• by DrXym (126579)

      Encryption! (Sorry, couldn't resist - and I know it's not) But honestly, if you're using this system for any sort of money handling, then leaving it, the equivilent of lying around, is not a good idea. Secure your money properly, use common sense. Also I believe it's even on BitCoin's good practise list of recommendations. Encrypt your wallet and keep a backup elsewhere incase a nasty trojan erases it. Good data retention practise applies to everything.

      If Bitcoin knows it's good practice, then why can't it be implemented in software? The simple fact is if Apple did this or Microsoft or Google then people would (and do) shit on them from a great height. The problem here is the Bitcoin client used by the majority of users is insecure by default. It's making it easy for the bad guys to rip people off.

  • I would be happy to pay five billion bigsexyjoe nickels for you to stop running bitcoin stories. Thank you
    • by Ecuador (740021)

      I will add eleventy bajillion pirate dinaarrgh dollars to that offer.

      • I've got a whole slew of newly "acquired" bitcoins in my Infostealer.Coinbit account I can contribute to the cause as well. If they can be used to stop the blatant and rampant slashvertisement, they will finally have a valuable use.
  • So a trojan goes around trying to find some data? Big deal. Call me when the data has some actual value, and is not just part of a giant speculative bubble (or perhaps pyramid scheme).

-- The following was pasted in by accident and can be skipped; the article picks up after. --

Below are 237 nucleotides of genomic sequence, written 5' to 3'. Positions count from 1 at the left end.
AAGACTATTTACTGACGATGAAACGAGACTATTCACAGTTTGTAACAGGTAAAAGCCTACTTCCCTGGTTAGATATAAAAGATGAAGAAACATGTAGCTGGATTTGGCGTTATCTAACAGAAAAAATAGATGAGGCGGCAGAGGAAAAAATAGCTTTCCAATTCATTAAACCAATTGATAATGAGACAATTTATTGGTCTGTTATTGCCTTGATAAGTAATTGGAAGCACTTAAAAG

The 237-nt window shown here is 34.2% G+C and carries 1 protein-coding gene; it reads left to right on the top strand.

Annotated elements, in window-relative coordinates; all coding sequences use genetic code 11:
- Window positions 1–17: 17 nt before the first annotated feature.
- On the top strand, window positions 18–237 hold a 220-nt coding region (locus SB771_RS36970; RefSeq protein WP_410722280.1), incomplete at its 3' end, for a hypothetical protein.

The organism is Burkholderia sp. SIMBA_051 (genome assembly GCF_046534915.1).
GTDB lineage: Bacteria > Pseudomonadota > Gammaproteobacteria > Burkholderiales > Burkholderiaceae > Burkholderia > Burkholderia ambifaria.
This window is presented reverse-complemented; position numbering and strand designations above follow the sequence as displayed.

• by walshy007 (906710)

      Call me when the data has some actual value,

      The value of anything is assigned by people themselves, nothing has inherent value. It will have value when people assign it to it, which many people already have apparently.

  • by Dr. Spork (142693) on Friday June 17, 2011 @11:09AM (#36474786)
    This security hole and related stealing is definitely a problem, but it's not a problem for Bitcoin. I give it a week before somebody releases a beta version of a simple bitcoin management application that encrypts, backs up and hides the relevant .dat file, as well as providing other functionality for managing your account and maybe even mining. Ideally, this would be a program that you compile yourself, so that you know there's nothing shady in it. I don't see anything in Bitcoin itself which makes it inherently vulnerable to this sort of stealing. A good application for this could make bitcoins at least as safe as your password for online banking.
  • Back in 2001, a virus stole all my TreeLoot dollars. 2 years of punching the monkey, all down the drain in an instant.
  • money is an abstract representation of a wealth of a society. as such, it needs integrity. this integrity is derived from transparency. without integrity or transparency, "money" loses meaning, and therefore value, because people lose confidence in a society's money: they don't want to invest meaning and value in it if they can't depend upon the idea that it is worthy to do so. and without integrity and transparency, there's no way to track or understand a currency's value. it's like wanting absolutely secu

  • I was kind of wondering what happened yesterday. I mean seriously, a whole day without a Bitcoin story!
  • Trojan's in your wallets don't offer very much protection. Any sex ed teacher can tell you that.

  • Can we stop getting bitcoin spam. It is a stupid idea.
    Seriously, for a monetary system to have value it has to be widely agreed upon. Bitcoins are nothing more than electronic wampum, eWampum or iWampum, if you will. (Those are my trademarks! :-) The value of a bit coin is no more or less a monetary system than is the value of baseball cards, sure, you can buy, sell, and trade them, but they are not actual currency and are not likely to be. In limited circles they make take on as a token, similar to chips